Upon reading Henry Seidel Canby's Alma Mater: The Gothic Age in the American College I felt compelled to follow his example and reflect on one or two great teachers that influenced me. At one point I wrote some lines about Bonnie Clark, the professor who introduced me to forensic oratory and pointed out the path that led to my career (more words for her will find their way to this venue). Now I'll tell you about another professor whose voice I hear when I enter my own classroom, years after leaving his presence. He was the scariest teacher I ever had.
It's entirely inaccurate to say that his name doesn't matter. It does. And yet I don't think my memories accurately reproduce the experience of taking his class. Those recollections are so worn and subject to the failings of age that my attempts to connect them to a name would seem unfair. It might suffice for you to recall the prep school mysticism of Dead Poets Society to get a general idea of his teaching. I can almost see him leaping upon tables to shout, to exhort, to enthrall us about some seemingly arcane topic, one transformed into living energy through his words. Truthfully I don't know if he actually ever jumped on a table. But that's how I remember him.
This professor was dagger sharp, and he could be merciless to the unprepared. I remember one student expounding about her problems as justification for failure to complete an assignment. I don't recall the details: something about job hassles, family obligations, physical ailments, or some combination. Having taught for almost a decade myself, I've heard countless similar stories. And my instincts generally lead me to some mixture of compassion and utility. This is a genuine problem, I'll sometimes say, and it can be solved. This professor said something quite different though. He didn't sneer, nor did he cackle. But there was something fixed and unmoving in the precision of his words.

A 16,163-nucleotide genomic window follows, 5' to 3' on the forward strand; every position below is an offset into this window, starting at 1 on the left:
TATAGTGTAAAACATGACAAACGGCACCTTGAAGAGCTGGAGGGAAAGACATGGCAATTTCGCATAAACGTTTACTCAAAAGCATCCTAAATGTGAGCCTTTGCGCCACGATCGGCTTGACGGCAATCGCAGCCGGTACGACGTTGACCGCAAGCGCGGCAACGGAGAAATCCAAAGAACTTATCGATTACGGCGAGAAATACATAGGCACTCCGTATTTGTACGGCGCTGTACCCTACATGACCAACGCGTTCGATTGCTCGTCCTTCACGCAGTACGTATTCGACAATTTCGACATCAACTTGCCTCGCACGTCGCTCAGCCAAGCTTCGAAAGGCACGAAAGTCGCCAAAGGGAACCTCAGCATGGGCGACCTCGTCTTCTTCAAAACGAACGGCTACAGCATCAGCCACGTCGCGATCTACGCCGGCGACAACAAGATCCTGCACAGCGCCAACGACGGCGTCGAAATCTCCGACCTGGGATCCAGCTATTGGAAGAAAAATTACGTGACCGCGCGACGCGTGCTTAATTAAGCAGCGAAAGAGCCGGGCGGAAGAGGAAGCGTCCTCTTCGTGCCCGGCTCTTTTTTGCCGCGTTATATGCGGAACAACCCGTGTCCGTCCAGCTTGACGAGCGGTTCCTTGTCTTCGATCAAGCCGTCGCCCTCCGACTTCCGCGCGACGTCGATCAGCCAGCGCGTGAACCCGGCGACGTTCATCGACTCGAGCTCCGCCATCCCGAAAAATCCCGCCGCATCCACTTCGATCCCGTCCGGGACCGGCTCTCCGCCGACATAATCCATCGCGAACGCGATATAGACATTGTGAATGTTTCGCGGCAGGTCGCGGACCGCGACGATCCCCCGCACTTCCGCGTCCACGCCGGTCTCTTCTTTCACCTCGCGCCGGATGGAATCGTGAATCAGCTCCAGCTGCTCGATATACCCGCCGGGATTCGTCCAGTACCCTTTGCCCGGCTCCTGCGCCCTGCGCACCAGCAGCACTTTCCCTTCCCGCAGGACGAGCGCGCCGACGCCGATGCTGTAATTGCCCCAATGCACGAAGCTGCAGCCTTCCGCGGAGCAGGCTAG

Perhaps, he said, now is not the best time to take college courses.
He was right, of course. Yet I will never forget the sense of air being sucked from my lungs when I heard that retort. I didn't know teachers could say that sort of thing.
Maintaining a high grade in his class demanded constant vigilance. To illustrate, let me provide some context. My typical class grade is composed of assignments whose point values add to 500. A major essay might be worth twenty percent of the semester grade, topping out at 100 points. But the course total remains so far in the distance that many students don't fret about doing poorly now and again. My professor, however, offered no such balm. In his class (as I recall), one could earn a total of 100 points. Every jot, every mark, every error warranted a possible subtraction from that total. Throughout a semester, a student could see her grade decline inexorably from A to B to points below. One could not hide in mathematical haze. I remember double-checking and triple-checking each essay I wrote for him -- what should presumably be a commonplace corrective -- out of fear of that steadily falling grade.
I loved his class, even as I feared his judgment. This professor demanded much from me, not out of some false personal affirmation but simply because he set high standards for all his students. To him, teaching was more than a job. Strangely enough, though, his energetic classroom manner, his lengthy recitations about a beloved topic, and his utter unwillingness to coddle his charges, never seemed to translate into his office hours. When I visited him outside of class he seemed smaller, more distant. He was helpful enough but not as vividly present as he was, as it were, on stage. The classroom was his domain. There, he seemed bigger than the room.
A few years ago I emailed him, describing the influence he had upon my choice of professorial persona. After all I have been known to shout, to exhort, and even to startle my students. And though I feel that my teaching is a poor substitute for the experiences I had with him and other significant figures in my history I try to affirm the best of what he taught me. He replied to that email, but not as I would have hoped. While he was a bright and colorful (and sometimes terrifying) part of my personal and professional development, I was just one of many students who passed through his door. Such is the nature, I suppose, of nostalgia. Those who discover some sort of greatness within themselves and those who still have yet to accomplish that task may share the same space, but they seldom share much time.